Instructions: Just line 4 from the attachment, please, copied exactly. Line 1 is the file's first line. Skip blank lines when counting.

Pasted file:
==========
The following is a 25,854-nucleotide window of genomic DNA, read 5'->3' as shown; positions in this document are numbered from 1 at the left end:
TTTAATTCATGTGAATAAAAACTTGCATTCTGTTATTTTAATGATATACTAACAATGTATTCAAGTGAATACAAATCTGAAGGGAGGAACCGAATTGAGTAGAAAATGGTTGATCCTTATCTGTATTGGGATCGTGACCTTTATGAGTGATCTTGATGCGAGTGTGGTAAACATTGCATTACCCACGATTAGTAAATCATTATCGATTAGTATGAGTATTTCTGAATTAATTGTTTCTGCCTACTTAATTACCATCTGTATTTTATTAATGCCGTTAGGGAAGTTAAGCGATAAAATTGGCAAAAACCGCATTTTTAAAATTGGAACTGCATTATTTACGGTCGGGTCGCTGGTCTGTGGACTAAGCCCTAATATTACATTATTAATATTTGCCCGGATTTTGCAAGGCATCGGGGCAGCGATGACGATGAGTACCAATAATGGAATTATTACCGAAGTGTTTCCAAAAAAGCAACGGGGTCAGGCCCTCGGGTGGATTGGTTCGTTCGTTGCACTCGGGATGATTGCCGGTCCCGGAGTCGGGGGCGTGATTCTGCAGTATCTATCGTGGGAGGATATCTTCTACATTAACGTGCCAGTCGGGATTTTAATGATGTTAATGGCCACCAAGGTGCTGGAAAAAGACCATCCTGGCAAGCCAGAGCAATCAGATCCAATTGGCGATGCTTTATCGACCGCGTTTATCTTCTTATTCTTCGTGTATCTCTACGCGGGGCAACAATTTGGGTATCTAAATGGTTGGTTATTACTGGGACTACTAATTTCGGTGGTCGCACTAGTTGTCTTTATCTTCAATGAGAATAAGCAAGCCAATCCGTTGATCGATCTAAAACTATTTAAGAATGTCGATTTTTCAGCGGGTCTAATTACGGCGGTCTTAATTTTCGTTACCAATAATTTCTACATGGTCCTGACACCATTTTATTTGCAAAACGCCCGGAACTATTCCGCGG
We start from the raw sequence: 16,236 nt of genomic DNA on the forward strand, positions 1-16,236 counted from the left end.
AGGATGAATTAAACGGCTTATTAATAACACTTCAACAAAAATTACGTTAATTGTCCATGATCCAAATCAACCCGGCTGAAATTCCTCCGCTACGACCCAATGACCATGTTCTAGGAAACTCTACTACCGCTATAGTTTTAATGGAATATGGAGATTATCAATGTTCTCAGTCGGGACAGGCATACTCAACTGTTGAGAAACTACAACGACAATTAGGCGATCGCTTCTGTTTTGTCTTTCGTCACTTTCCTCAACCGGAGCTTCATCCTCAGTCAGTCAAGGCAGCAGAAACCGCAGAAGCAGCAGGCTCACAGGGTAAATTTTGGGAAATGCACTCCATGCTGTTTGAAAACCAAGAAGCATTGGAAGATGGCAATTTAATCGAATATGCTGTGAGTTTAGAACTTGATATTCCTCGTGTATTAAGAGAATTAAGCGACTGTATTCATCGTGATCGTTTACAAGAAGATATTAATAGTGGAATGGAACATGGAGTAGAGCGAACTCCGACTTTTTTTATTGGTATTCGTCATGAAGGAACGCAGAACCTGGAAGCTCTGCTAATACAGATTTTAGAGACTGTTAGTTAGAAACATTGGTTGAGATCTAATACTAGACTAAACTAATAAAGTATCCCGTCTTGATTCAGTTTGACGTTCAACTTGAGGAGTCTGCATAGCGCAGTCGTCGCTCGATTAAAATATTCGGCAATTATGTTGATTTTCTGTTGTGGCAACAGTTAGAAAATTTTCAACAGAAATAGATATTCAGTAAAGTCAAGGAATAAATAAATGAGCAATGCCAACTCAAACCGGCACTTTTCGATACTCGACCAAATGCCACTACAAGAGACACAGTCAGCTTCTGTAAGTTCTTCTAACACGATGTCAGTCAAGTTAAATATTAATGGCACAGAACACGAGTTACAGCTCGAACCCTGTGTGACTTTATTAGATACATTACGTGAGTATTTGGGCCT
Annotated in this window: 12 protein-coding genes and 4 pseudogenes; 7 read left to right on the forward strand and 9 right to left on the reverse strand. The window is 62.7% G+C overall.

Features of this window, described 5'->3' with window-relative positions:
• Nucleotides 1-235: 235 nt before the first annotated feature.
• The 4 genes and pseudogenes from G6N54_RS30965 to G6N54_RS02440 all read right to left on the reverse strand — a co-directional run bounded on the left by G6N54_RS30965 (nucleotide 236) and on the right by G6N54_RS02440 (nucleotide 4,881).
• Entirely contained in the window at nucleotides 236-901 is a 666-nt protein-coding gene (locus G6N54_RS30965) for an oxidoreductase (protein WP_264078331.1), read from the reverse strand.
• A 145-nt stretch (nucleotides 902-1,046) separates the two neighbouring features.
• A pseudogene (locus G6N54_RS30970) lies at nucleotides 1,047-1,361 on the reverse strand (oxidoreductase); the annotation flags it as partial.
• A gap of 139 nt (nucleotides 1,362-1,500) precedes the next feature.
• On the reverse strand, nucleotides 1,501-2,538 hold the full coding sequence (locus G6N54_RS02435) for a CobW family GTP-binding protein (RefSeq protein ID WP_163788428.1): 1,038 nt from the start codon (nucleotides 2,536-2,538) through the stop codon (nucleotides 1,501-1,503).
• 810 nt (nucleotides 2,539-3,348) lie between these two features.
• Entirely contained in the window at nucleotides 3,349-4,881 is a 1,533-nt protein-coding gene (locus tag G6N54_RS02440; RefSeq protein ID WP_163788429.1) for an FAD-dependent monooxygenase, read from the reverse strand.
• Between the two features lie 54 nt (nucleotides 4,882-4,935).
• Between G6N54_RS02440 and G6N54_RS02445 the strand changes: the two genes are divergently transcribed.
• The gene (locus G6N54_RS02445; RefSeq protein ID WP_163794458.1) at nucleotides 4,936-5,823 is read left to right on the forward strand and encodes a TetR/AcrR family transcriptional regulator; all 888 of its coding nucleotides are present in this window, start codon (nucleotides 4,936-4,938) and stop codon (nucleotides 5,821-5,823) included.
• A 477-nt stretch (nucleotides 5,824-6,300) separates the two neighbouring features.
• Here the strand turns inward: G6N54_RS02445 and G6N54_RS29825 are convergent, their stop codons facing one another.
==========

AGGATGAATTAAACGGCTTATTAATAACACTTCAACAAAAATTACGTTAATTGTCCATGATCCAAATCAACCCGGCTGAAATTCCTCCGCTACGACCCAATGACCATGTTCTAGGAAACTCTACTACCGCTATAGTTTTAATGGAATATGGAGATTATCAATGTTCTCAGTCGGGACAGGCATACTCAACTGTTGAGAAACTACAACGACAATTAGGCGATCGCTTCTGTTTTGTCTTTCGTCACTTTCCTCAACCGGAGCTTCATCCTCAGTCAGTCAAGGCAGCAGAAACCGCAGAAGCAGCAGGCTCACAGGGTAAATTTTGGGAAATGCACTCCATGCTGTTTGAAAACCAAGAAGCATTGGAAGATGGCAATTTAATCGAATATGCTGTGAGTTTAGAACTTGATATTCCTCGTGTATTAAGAGAATTAAGCGACTGTATTCATCGTGATCGTTTACAAGAAGATATTAATAGTGGAATGGAACATGGAGTAGAGCGAACTCCGACTTTTTTTATTGGTATTCGTCATGAAGGAACGCAGAACCTGGAAGCTCTGCTAATACAGATTTTAGAGACTGTTAGTTAGAAACATTGGTTGAGATCTAATACTAGACTAAACTAATAAAGTATCCCGTCTTGATTCAGTTTGACGTTCAACTTGAGGAGTCTGCATAGCGCAGTCGTCGCTCGATTAAAATATTCGGCAATTATGTTGATTTTCTGTTGTGGCAACAGTTAGAAAATTTTCAACAGAAATAGATATTCAGTAAAGTCAAGGAATAAATAAATGAGCAATGCCAACTCAAACCGGCACTTTTCGATACTCGACCAAATGCCACTACAAGAGACACAGTCAGCTTCTGTAAGTTCTTCTAACACGATGTCAGTCAAGTTAAATATTAATGGCACAGAACACGAGTTACAGCTCGAACCCTGTGTGACTTTATTAGATACATTACGTGAGTATTTGGGCCT